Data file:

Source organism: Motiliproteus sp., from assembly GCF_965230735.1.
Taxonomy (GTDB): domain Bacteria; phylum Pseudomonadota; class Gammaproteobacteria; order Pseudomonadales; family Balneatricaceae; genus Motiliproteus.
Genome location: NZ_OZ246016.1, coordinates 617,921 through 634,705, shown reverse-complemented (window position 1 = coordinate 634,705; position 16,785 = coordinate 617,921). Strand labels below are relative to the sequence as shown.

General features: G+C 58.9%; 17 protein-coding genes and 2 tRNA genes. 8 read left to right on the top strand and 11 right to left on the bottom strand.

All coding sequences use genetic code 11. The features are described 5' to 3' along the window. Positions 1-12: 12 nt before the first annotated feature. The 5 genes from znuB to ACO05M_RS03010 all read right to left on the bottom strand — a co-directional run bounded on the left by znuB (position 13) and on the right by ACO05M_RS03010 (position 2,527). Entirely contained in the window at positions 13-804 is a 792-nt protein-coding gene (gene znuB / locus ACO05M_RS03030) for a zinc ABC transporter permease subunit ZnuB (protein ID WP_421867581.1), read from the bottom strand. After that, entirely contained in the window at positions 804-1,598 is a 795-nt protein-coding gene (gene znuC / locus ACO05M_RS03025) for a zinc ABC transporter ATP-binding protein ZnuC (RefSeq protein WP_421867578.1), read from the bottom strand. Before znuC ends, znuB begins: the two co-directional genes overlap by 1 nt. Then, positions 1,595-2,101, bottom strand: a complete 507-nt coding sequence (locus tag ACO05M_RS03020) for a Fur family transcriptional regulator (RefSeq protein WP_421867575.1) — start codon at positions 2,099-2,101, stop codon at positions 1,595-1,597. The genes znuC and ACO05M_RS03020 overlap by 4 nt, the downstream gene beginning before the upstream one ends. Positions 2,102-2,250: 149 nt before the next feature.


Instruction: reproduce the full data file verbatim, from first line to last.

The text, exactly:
Source organism: Motiliproteus sp., from assembly GCF_965230735.1.
Taxonomy (GTDB): domain Bacteria; phylum Pseudomonadota; class Gammaproteobacteria; order Pseudomonadales; family Balneatricaceae; genus Motiliproteus.
Genome location: NZ_OZ246016.1, coordinates 617,921 through 634,705, shown reverse-complemented (window position 1 = coordinate 634,705; position 16,785 = coordinate 617,921). Strand labels below are relative to the sequence as shown.

General features: G+C 58.9%; 17 protein-coding genes and 2 tRNA genes. 8 read left to right on the top strand and 11 right to left on the bottom strand.

All coding sequences use genetic code 11. The features are described 5' to 3' along the window. Positions 1-12: 12 nt before the first annotated feature. The 5 genes from znuB to ACO05M_RS03010 all read right to left on the bottom strand — a co-directional run bounded on the left by znuB (position 13) and on the right by ACO05M_RS03010 (position 2,527). Entirely contained in the window at positions 13-804 is a 792-nt protein-coding gene (gene znuB / locus ACO05M_RS03030) for a zinc ABC transporter permease subunit ZnuB (protein ID WP_421867581.1), read from the bottom strand. After that, entirely contained in the window at positions 804-1,598 is a 795-nt protein-coding gene (gene znuC / locus ACO05M_RS03025) for a zinc ABC transporter ATP-binding protein ZnuC (RefSeq protein WP_421867578.1), read from the bottom strand. Before znuC ends, znuB begins: the two co-directional genes overlap by 1 nt. Then, positions 1,595-2,101, bottom strand: a complete 507-nt coding sequence (locus tag ACO05M_RS03020) for a Fur family transcriptional regulator (RefSeq protein WP_421867575.1) — start codon at positions 2,099-2,101, stop codon at positions 1,595-1,597. The genes znuC and ACO05M_RS03020 overlap by 4 nt, the downstream gene beginning before the upstream one ends. Positions 2,102-2,250: 149 nt before the next feature.